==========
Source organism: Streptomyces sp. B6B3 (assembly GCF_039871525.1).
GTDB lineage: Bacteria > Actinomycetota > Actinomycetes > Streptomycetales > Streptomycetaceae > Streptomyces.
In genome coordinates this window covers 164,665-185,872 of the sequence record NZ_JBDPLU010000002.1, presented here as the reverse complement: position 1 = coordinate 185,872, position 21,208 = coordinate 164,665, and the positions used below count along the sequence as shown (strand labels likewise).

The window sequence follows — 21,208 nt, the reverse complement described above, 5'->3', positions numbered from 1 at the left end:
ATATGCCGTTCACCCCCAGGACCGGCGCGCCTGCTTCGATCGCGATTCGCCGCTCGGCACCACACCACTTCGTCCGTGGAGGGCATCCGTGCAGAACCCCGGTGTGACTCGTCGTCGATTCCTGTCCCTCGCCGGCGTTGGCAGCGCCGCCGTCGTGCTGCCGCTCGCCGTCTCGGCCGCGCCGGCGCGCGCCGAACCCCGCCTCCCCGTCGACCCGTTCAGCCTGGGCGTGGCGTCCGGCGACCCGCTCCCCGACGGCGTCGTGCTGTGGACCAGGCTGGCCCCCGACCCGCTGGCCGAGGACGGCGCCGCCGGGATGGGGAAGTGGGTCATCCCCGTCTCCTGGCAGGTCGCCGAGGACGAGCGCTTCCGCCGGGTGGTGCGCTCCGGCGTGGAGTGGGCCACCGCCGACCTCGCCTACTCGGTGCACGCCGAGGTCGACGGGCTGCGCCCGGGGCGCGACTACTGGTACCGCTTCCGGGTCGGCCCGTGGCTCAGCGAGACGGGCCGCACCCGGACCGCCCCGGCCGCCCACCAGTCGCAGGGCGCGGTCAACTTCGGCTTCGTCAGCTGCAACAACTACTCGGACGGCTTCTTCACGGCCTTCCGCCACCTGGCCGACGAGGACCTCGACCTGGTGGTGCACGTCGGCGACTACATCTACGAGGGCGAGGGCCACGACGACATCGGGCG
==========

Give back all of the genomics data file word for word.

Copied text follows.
Source organism: Streptomyces sp. B6B3 (assembly GCF_039871525.1).
GTDB lineage: Bacteria > Actinomycetota > Actinomycetes > Streptomycetales > Streptomycetaceae > Streptomyces.
In genome coordinates this window covers 164,665-185,872 of the sequence record NZ_JBDPLU010000002.1, presented here as the reverse complement: position 1 = coordinate 185,872, position 21,208 = coordinate 164,665, and the positions used below count along the sequence as shown (strand labels likewise).

The window sequence follows — 21,208 nt, the reverse complement described above, 5'->3', positions numbered from 1 at the left end:
ATATGCCGTTCACCCCCAGGACCGGCGCGCCTGCTTCGATCGCGATTCGCCGCTCGGCACCACACCACTTCGTCCGTGGAGGGCATCCGTGCAGAACCCCGGTGTGACTCGTCGTCGATTCCTGTCCCTCGCCGGCGTTGGCAGCGCCGCCGTCGTGCTGCCGCTCGCCGTCTCGGCCGCGCCGGCGCGCGCCGAACCCCGCCTCCCCGTCGACCCGTTCAGCCTGGGCGTGGCGTCCGGCGACCCGCTCCCCGACGGCGTCGTGCTGTGGACCAGGCTGGCCCCCGACCCGCTGGCCGAGGACGGCGCCGCCGGGATGGGGAAGTGGGTCATCCCCGTCTCCTGGCAGGTCGCCGAGGACGAGCGCTTCCGCCGGGTGGTGCGCTCCGGCGTGGAGTGGGCCACCGCCGACCTCGCCTACTCGGTGCACGCCGAGGTCGACGGGCTGCGCCCGGGGCGCGACTACTGGTACCGCTTCCGGGTCGGCCCGTGGCTCAGCGAGACGGGCCGCACCCGGACCGCCCCGGCCGCCCACCAGTCGCAGGGCGCGGTCAACTTCGGCTTCGTCAGCTGCAACAACTACTCGGACGGCTTCTTCACGGCCTTCCGCCACCTGGCCGACGAGGACCTCGACCTGGTGGTGCACGTCGGCGACTACATCTACGAGGGCGAGGGCCACGACGACATCGGGCG